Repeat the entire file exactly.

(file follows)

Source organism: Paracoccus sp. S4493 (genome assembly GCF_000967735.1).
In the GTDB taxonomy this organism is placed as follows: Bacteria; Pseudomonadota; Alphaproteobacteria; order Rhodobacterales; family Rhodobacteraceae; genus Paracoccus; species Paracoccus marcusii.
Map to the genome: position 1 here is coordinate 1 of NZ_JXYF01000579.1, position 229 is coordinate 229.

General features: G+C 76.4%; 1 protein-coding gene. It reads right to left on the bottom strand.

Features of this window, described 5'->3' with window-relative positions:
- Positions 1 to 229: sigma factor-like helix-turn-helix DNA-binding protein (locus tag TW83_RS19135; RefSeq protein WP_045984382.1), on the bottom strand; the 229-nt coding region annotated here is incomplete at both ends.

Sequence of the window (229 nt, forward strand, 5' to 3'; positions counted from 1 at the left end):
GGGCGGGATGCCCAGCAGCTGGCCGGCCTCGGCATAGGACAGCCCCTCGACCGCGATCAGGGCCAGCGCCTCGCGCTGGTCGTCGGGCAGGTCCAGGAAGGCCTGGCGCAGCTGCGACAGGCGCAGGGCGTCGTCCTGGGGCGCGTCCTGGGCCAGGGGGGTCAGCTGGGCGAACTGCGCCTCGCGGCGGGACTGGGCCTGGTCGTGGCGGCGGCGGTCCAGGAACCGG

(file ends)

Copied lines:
Source organism: Paracoccus sp. S4493 (genome assembly GCF_000967735.1).
In the GTDB taxonomy this organism is placed as follows: Bacteria; Pseudomonadota; Alphaproteobacteria; order Rhodobacterales; family Rhodobacteraceae; genus Paracoccus; species Paracoccus marcusii.
Map to the genome: position 1 here is coordinate 1 of NZ_JXYF01000579.1, position 229 is coordinate 229.

General features: G+C 76.4%; 1 protein-coding gene. It reads right to left on the bottom strand.

Features of this window, described 5'->3' with window-relative positions:
- Positions 1 to 229: sigma factor-like helix-turn-helix DNA-binding protein (locus tag TW83_RS19135; RefSeq protein WP_045984382.1), on the bottom strand; the 229-nt coding region annotated here is incomplete at both ends.

Sequence of the window (229 nt, forward strand, 5' to 3'; positions counted from 1 at the left end):
GGGCGGGATGCCCAGCAGCTGGCCGGCCTCGGCATAGGACAGCCCCTCGACCGCGATCAGGGCCAGCGCCTCGCGCTGGTCGTCGGGCAGGTCCAGGAAGGCCTGGCGCAGCTGCGACAGGCGCAGGGCGTCGTCCTGGGGCGCGTCCTGGGCCAGGGGGGTCAGCTGGGCGAACTGCGCCTCGCGGCGGGACTGGGCCTGGTCGTGGCGGCGGCGGTCCAGGAACCGG